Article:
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Optimization by Direct Search: New Perspectives on Some Classical and Modern Methods
 SIAM REVIEW VOL. 45, NO. 3, PP. 385–482
, 2003
"... Direct search methods are best known as unconstrained optimization techniques that do not explicitly use derivatives. Direct search methods were formally proposed and widely applied in the 1960s but fell out of favor with the mathematical optimization community by the early 1970s because they lacked ..."
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Cited by 198 (14 self)
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Direct search methods are best known as unconstrained optimization techniques that do not explicitly use derivatives. Direct search methods were formally proposed and widely applied in the 1960s but fell out of favor with the mathematical optimization community by the early 1970s because they lacked coherent mathematical analysis. Nonetheless, users remained loyal to these methods, most of which were easy to program, some of which were reliable. In the past fifteen years, these methods have seen a revival due, in part, to the appearance of mathematical analysis, as well as to interest in parallel and distributed computing. This review begins by briefly summarizing the history of direct search methods and considering the special properties of problems for which they are well suited. Our focus then turns to a broad class of methods for which we provide a unifying framework that lends itself to a variety of convergence results. The underlying principles allow generalization to handle bound constraints and linear constraints. We also discuss extensions to problems with nonlinear constraints.
COPASI  a COmplex PAthway SImulator
 BIOINFORMATICS
, 2006
"... Motivation: Simulation and modeling is becoming a standard approach to understand complex biochemical processes. Therefore, there is a big need for software tools that allow access to diverse simulation and modeling methods as well as support for the usage of these methods. Results: Here, we present ..."
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Cited by 159 (2 self)
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Motivation: Simulation and modeling is becoming a standard approach to understand complex biochemical processes. Therefore, there is a big need for software tools that allow access to diverse simulation and modeling methods as well as support for the usage of these methods. Results: Here, we present COPASI, a platformindependent and userfriendly biochemical simulator that offers several unique features. We discuss numerical issues with these features, in particular the criteria to switch between stochastic and deterministic simulation methods, hybrid deterministicstochastic methods, and the importance of random number generator numerical resolution in stochastic simulation. Availability: The complete software is available in binary (executable) for MS Windows, OS X, Linux (Intel), and Sun Solaris (SPARC), as well as the full source code under an open source license from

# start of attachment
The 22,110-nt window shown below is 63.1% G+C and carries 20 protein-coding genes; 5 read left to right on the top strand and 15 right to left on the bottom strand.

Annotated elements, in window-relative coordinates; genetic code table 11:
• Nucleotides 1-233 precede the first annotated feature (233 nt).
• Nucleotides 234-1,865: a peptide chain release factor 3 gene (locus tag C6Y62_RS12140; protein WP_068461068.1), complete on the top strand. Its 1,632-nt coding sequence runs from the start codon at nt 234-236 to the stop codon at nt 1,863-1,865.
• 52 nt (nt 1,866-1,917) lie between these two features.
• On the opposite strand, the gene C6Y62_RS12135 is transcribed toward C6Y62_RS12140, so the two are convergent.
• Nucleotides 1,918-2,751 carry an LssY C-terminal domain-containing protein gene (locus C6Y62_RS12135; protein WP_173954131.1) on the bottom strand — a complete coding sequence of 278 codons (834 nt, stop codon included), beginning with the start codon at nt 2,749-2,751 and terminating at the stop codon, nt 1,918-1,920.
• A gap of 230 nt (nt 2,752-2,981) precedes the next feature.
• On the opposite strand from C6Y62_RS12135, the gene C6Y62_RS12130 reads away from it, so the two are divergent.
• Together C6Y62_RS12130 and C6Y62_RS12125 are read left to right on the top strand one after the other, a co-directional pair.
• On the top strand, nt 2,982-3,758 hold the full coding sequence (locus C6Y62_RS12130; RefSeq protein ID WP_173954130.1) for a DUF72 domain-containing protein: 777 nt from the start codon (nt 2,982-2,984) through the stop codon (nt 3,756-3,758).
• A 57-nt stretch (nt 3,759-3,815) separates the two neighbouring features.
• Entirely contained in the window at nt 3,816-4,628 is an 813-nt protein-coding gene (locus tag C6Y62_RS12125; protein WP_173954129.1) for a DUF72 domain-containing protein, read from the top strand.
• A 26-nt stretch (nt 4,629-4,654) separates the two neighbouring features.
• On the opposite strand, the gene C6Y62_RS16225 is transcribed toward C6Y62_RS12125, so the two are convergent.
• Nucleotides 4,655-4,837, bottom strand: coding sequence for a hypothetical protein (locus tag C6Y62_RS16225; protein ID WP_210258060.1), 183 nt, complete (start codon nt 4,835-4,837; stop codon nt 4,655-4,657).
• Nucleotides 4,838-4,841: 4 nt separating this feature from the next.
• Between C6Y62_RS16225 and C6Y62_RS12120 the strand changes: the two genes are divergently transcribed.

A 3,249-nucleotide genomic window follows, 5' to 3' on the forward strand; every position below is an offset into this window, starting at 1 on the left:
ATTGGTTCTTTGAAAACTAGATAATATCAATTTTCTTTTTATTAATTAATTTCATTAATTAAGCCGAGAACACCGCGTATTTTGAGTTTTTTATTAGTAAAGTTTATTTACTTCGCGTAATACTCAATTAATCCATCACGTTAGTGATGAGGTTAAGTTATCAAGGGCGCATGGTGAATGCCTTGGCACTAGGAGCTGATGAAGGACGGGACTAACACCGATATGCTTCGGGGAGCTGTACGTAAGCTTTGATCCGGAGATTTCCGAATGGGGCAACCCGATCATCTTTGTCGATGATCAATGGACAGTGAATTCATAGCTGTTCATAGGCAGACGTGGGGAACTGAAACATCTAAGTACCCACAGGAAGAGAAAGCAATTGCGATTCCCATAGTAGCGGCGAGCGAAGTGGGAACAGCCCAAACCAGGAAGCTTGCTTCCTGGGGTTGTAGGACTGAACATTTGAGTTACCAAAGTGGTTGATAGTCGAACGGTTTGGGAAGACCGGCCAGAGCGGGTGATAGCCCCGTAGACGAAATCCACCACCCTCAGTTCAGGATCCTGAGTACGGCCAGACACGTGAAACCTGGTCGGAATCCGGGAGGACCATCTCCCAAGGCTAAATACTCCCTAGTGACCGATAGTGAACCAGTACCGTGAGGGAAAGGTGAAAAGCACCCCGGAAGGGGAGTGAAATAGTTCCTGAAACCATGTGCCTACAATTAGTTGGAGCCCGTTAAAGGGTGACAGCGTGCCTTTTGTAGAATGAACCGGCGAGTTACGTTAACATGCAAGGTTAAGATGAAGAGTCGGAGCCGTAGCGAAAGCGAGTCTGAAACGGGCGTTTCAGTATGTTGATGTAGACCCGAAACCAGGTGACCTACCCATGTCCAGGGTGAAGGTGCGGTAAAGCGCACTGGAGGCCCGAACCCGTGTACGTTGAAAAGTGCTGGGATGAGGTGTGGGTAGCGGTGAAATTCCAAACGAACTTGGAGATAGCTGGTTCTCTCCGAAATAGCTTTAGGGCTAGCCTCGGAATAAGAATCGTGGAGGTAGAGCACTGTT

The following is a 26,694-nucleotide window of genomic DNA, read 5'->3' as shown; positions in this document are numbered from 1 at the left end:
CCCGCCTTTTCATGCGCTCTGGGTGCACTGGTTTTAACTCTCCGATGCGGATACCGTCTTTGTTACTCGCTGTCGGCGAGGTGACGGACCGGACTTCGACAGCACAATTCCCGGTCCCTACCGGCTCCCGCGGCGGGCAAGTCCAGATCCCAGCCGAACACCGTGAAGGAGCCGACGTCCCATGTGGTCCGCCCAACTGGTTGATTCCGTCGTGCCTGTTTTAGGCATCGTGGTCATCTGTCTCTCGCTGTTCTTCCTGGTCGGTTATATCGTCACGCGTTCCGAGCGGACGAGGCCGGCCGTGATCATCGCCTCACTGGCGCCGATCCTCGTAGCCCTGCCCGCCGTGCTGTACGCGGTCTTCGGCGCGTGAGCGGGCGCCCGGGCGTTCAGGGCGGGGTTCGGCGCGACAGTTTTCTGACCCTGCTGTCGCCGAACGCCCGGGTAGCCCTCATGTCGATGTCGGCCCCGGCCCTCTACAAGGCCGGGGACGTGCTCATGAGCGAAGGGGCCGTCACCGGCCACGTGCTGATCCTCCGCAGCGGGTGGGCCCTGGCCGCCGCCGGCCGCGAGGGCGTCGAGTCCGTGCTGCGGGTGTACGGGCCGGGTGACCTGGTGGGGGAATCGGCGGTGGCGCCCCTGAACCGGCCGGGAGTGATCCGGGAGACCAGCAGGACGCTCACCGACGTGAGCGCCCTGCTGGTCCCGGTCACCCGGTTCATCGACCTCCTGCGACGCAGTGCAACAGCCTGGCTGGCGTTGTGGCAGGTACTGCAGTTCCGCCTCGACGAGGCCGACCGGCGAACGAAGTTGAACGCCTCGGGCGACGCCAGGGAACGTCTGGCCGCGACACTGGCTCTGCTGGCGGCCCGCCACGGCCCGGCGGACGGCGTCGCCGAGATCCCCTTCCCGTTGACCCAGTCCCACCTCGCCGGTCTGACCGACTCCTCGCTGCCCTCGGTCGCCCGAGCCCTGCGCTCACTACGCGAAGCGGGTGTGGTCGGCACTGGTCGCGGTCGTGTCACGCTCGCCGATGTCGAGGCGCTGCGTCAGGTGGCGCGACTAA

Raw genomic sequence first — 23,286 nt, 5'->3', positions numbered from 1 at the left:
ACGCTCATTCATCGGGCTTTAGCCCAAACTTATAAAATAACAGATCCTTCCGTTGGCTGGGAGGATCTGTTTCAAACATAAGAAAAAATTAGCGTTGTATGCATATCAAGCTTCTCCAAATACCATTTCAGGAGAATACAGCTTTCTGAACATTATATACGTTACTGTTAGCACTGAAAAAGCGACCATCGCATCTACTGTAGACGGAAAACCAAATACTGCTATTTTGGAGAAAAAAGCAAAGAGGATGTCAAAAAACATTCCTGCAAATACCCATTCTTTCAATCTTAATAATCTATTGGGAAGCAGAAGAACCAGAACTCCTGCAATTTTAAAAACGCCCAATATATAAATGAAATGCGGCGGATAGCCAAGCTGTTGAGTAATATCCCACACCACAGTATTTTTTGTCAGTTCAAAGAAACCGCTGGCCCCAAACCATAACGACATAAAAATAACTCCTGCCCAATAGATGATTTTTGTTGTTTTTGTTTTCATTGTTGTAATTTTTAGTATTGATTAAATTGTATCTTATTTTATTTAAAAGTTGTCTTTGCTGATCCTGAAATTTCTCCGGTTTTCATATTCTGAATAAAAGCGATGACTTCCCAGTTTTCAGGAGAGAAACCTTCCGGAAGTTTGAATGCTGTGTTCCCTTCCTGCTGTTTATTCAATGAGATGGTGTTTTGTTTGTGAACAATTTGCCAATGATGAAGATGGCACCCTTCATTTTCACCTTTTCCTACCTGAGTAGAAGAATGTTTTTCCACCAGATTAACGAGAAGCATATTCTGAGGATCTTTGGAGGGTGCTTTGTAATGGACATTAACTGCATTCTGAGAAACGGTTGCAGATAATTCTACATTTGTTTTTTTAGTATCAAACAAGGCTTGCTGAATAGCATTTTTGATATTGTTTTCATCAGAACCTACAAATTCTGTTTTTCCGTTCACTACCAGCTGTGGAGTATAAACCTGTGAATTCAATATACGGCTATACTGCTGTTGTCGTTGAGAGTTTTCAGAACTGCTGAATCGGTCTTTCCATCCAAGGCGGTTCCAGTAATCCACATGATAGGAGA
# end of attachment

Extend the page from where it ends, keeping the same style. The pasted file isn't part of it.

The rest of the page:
Optimization of Mutual Information for Multiresolution Image Registration
 IEEE Transactions on Image Processing
, 2000
"... We propose a new method for the intermodal registration of images using a criterion known as mutual information. Our main contribution is an optimizer that we specifically designed for this criterion. We show that this new optimizer is well adapted to a multiresolution approach because it typically ..."
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Cited by 122 (6 self)
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We propose a new method for the intermodal registration of images using a criterion known as mutual information. Our main contribution is an optimizer that we specifically designed for this criterion. We show that this new optimizer is well adapted to a multiresolution approach because it typically converges in fewer criterion evaluations than other optimizers. We have built a multiresolution image pyramid, along with an interpolation process, an optimizer, and the criterion itself, around the unifying concept of splineprocessing. This ensures coherence in the way we model data and yields good performance. We have tested our approach in a variety of experimental conditions and report excellent results. We claim an accuracy of about a hundredth of a pixel under ideal conditions. We are also robust since the accuracy is still about a tenth of a pixel under very noisy conditions. In addition, a blind evaluation of our results compares very favorably to the work of several other researchers.
Packing Lines, Planes, etc.: Packings in Grassmannian Spaces
, 1996
"... We address the question: How should N ndimensional subspaces of mdimensional Euclidean space be arranged so that they are as far apart as possible? The results of extensive computations for modest values of N; n; m are described, as well as a reformulation of the problem that was suggested by th ..."
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Cited by 98 (10 self)
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We address the question: How should N ndimensional subspaces of mdimensional Euclidean space be arranged so that they are as far apart as possible? The results of extensive computations for modest values of N; n; m are described, as well as a reformulation of the problem that was suggested by these computations. The reformulation gives a way to describe n dimensional subspaces of mspace as points on a sphere in dimension (m \Gamma 1)(m+2), which provides a (usually) lowerdimensional representation than the Pl ucker embedding, and leads to a proof that many of the new packings are optimal. The results have applications to the graphical display of multidimensional data via Asimov's grand tour method.